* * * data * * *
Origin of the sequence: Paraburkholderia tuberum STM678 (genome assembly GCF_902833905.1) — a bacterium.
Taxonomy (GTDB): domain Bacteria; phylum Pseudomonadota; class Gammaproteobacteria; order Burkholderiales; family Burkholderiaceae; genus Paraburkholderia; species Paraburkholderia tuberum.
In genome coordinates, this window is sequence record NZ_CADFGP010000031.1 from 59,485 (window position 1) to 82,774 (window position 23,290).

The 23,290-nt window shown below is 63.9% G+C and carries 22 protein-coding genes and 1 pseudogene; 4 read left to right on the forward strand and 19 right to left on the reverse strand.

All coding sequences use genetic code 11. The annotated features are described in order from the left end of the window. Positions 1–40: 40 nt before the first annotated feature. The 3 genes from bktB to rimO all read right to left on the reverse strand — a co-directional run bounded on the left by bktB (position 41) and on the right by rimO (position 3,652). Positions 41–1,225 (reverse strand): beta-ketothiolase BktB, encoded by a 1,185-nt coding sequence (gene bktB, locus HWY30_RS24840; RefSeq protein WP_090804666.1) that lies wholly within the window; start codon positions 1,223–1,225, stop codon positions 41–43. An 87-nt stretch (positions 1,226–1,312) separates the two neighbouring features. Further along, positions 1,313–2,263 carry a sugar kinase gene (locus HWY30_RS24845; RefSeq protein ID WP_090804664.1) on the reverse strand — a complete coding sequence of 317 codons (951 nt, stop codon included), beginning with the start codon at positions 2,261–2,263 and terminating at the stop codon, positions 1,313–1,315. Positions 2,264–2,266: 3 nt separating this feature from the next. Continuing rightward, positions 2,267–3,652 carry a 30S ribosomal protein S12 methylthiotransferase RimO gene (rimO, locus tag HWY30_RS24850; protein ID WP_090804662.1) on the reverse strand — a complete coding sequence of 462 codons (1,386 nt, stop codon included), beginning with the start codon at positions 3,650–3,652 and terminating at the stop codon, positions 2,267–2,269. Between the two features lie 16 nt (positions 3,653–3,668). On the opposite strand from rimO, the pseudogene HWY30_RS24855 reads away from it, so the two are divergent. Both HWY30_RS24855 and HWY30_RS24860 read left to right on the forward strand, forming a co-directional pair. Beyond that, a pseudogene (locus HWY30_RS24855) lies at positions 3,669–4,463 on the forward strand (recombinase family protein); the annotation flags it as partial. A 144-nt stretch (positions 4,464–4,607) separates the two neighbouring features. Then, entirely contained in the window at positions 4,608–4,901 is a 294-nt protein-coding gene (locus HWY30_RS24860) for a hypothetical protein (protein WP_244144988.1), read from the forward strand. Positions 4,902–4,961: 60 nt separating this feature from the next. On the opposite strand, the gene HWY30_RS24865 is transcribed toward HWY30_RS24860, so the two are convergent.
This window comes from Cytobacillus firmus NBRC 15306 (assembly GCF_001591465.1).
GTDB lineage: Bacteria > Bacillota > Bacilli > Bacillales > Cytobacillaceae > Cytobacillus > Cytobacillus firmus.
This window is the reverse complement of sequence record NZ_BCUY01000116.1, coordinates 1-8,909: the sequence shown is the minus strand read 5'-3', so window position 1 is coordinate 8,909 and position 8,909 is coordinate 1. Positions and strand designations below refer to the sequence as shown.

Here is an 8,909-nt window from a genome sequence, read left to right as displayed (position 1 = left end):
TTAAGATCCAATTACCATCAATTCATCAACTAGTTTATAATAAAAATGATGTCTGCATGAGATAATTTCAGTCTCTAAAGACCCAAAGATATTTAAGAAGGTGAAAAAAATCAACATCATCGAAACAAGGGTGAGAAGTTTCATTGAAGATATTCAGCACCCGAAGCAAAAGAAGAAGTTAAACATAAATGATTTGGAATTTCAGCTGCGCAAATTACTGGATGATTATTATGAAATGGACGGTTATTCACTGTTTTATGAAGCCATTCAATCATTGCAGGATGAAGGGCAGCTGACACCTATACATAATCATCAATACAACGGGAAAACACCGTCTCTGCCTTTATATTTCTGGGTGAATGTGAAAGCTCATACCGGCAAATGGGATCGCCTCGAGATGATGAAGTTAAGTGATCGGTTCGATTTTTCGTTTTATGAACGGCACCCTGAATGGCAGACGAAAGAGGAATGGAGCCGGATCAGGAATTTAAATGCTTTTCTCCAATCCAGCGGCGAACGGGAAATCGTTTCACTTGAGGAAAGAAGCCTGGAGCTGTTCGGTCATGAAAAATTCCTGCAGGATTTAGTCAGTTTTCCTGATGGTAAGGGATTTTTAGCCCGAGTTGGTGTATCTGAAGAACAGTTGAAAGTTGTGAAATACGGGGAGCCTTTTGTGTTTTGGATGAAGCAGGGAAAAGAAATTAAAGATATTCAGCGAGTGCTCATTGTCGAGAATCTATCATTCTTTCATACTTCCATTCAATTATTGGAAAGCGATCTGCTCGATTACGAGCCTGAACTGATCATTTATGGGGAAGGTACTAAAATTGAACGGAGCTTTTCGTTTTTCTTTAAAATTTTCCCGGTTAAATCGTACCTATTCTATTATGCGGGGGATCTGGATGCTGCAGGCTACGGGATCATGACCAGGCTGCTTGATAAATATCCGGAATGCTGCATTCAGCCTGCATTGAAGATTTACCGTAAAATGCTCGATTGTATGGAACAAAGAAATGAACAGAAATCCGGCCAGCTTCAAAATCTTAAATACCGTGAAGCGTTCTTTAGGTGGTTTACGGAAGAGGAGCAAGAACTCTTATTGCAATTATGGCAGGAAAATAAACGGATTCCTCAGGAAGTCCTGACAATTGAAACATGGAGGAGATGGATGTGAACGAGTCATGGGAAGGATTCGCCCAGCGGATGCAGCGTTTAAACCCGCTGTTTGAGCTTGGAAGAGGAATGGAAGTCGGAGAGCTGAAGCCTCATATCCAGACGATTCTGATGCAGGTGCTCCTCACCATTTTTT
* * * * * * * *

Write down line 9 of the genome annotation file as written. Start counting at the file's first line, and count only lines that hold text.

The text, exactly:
Here is an 8,909-nt window from a genome sequence, read left to right as displayed (position 1 = left end):